“We’re in a pickle,” he said from a tattered couch in the MKWC community center in Orleans on Thursday, “because we’ve excluded natural- and human-caused fire for about 100 years.” Whereas the ICT seems to be mostly concerned with putting this fire out, Harling suggests they “let it burn.” In the future, he recommends reallocating the millions of dollars in suppression funds now being spent to fight fires toward programs designed to prevent them by way of fuels reduction.
And he’s not the only one who thinks the forests have suffered at the exclusion of fire. Bill Tripp, the lead cultural monitor on the Ukonom Complex fires, is in charge of making sure that none of the tribe’s spiritual sites are disturbed while the fire is fought. In the past, alters have been smashed by firefighters who had no inkling of their cultural significance. The Karuk Tribe has traditionally used fire to manage forests, Tripp said, although it would typically burn during spring and fall.
Tripp, like Harling, wants to see more funds available for pretreatment of forests so that in the future blazes like this year’s won’t burn out of control and overwhelm local firefighters. Tripp calls the fires a “test case on the Klamath” because they may prove that fire can actually benefitlocal resources. In the long term, he’d like to see a stronger network of tribal and local resources in place to help prevent fires before they strike and fight them more effectively when they do.
Frank Lake, who was rushing somewhere every time I saw him, stopped for five minutes on Friday morning to talk. He repeated what I had heard multiple times from others in the ICT and the Forest Service, that air support for the fires was unlikely. But he said it was precisely because of the lack of resources that communication between the tribe, the community and federal agencies was so important. An optimist, he described the situation on the ground as “promising.” Karuk Tribe Vice Chairman Leaf Hillman agreed on Thursday that “things have gone relatively smooth” so far, but he said there were a “few little bumps at the start, at the Six Rivers [National Forest] end of it.”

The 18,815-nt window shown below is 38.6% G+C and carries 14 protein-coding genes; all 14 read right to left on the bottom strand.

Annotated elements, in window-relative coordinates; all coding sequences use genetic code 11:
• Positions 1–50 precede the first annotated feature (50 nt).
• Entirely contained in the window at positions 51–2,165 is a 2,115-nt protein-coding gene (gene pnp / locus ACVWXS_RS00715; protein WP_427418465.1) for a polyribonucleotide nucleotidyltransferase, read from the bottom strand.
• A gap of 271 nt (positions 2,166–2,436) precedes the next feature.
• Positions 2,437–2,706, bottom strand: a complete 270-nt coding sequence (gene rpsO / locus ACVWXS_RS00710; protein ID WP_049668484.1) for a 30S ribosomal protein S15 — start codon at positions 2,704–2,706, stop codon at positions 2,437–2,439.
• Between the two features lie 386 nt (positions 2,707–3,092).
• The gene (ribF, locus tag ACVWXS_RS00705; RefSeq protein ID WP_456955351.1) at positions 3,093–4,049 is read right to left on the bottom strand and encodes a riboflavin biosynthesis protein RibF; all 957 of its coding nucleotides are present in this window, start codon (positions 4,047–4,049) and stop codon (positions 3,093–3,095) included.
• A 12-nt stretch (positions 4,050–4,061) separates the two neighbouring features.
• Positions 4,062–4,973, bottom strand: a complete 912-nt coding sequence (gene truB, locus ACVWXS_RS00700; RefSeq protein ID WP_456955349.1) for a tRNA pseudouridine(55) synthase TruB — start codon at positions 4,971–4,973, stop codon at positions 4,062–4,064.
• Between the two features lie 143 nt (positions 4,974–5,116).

After the community meeting on Thursday evening, I drove along the Salmon River up a serpentine, sometimes one-lane road to the Jake Fire. Some of the residents at the meeting had said they could see the fire raging from their homes. But when I arrived, the fire, which had spread over the course of the day down to the riverbank, was just smoldering. The sky was filled with dense smoke. Ash fluttered in the air around me. A local resident stopped her truck and got out. “This is a beautiful fire,” she exclaimed.
Up the road a way, a half dozen Forest Service fire trucks were parked with their engines turned off. Captain Spanky Markin of Orleans described the Portuguese Fire burning on the other side of the river: “It’s really doing a good job,” he said. By good he meant that the slow-burning fire was clearing out the forest’s underbrush.
But, he said, even though the fire is contained by the river, it’s still not under control. He expected that the Portuguese and the Jake would join into one single fire in the not-too-distant future. As for the Ukonom Complex in general, he said, he’s been fighting fire for 20 years and he’s never seen anything this big.
Spanky grinned. He resembled the smoldering, craggy slope behind him: He was missing a front tooth and his ruddy beard was overgrown. “This could be a very, very long summer,” he said.